Atlanta-Charlotte High Speed Rail Project Moving Forward
As part of the Atlanta to Charlotte Passenger Rail Corridor Investment Plan (PRCIP), the Georgia Department of Transportation (GDOT) and the Federal Railroad Administration (FRA) recently released the Tier 1 Environmental Impact Statement (EIS) and Record of Decision (ROD) (download below). It evaluated three route options to serve the growing Piedmont Atlantic Megaregion, including Atlanta; Charlotte; Greenville, S.C.; and Spartanburg, S.C.
Georgia DOT and FRA worked with North Carolina and South Carolina stakeholders throughout the process. FRA identified the Greenfield Corridor as the preferred corridor alternative based on analysis presented in the Tier 1 Draft EIS, and input received from the public, stakeholders and agencies during public meetings and the comment period.
The 274-mile Greenfield Corridor connects Charlotte (Charlotte Gateway Station) and the Hartsfield-Jackson Atlanta International Airport (see map above). Two stations in South Carolina, three in North Carolina, and five in Georgia could be included. The route “generally follows a new dedicated alignment between the Charlotte Douglas International Airport and northeast Atlanta,” according to FRA, which noted that the service could use diesel (for speeds of up to 125 mph) or electric (up to 220 mph) propulsion technology. “A future Tier II study will define the specific alignment for the Greenfield Corridor alternative, including the final approaches into Atlanta and Charlotte.”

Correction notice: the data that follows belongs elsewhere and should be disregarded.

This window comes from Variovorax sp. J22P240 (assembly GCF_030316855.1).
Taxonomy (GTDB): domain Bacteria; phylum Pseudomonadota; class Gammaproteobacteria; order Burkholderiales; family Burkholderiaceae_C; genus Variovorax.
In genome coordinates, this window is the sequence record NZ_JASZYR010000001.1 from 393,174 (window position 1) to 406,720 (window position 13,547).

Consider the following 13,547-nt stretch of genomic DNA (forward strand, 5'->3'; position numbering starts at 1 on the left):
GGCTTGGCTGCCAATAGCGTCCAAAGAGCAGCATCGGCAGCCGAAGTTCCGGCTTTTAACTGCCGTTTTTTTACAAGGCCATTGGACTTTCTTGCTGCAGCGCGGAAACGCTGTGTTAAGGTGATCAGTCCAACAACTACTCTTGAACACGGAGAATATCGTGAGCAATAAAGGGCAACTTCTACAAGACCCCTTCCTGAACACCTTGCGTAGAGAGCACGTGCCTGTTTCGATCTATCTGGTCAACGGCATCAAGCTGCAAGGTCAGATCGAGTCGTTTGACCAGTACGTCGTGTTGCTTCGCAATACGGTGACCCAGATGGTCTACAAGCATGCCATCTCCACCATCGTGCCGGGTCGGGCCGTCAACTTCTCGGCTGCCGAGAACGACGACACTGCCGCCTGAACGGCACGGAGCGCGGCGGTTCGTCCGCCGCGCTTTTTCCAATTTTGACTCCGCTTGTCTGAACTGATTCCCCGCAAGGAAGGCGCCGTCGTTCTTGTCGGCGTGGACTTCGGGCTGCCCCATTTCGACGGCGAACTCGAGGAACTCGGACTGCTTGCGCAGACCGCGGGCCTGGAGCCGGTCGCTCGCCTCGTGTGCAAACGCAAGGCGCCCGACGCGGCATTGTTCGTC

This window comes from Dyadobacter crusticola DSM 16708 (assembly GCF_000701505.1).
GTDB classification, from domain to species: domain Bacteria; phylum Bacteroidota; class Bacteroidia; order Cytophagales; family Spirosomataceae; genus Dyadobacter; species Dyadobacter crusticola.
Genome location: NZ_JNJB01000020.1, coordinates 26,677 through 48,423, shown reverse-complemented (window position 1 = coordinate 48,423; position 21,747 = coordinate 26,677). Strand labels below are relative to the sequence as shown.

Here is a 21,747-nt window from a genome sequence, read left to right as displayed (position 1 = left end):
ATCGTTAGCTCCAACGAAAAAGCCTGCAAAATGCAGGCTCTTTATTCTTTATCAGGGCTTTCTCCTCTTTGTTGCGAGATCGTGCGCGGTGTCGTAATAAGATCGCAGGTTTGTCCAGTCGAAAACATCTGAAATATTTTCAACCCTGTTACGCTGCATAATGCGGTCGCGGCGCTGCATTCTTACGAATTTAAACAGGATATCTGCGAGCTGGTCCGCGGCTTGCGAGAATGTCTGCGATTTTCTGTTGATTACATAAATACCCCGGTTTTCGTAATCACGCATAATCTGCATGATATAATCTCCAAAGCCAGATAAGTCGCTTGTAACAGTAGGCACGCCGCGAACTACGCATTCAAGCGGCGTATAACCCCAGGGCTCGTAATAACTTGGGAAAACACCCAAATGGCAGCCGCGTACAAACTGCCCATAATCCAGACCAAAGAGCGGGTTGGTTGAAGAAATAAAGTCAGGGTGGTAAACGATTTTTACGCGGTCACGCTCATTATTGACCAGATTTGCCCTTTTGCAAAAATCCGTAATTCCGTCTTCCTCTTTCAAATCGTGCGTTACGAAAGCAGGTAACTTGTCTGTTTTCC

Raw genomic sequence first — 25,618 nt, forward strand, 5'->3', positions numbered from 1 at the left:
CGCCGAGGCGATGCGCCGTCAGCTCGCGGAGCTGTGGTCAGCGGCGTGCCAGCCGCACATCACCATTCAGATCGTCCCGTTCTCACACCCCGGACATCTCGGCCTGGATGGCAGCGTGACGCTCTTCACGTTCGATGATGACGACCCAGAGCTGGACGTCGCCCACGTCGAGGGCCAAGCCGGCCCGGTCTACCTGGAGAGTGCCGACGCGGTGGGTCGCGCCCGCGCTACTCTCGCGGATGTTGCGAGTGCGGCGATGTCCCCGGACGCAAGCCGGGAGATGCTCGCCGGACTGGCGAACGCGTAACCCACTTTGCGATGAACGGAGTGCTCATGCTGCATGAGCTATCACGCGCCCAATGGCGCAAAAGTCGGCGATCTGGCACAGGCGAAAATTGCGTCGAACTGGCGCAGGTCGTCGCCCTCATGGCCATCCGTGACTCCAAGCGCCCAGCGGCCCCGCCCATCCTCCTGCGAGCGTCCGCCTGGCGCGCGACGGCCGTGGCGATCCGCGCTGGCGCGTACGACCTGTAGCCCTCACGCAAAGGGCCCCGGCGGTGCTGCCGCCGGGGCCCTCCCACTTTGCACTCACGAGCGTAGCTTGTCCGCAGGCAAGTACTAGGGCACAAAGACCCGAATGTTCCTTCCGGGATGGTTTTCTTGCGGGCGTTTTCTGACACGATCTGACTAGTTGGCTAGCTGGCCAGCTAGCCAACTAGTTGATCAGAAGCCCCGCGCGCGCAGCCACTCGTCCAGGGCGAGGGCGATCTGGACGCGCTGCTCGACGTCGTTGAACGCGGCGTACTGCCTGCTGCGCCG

The Atlanta-Charlotte line is an “integral extension of the Southeast High-Speed Rail (SEHSR) corridor, as designated by the U.S. Department of Transportation (USDOT),” according to FRA. “The SEHSR corridor will ultimately provide important connectivity between Atlanta and Washington, D.C., and on to the Northeast Corridor to Boston, Mass.”
Funding to build this part of the SEHSR has not yet been fully identified, according to FRA.
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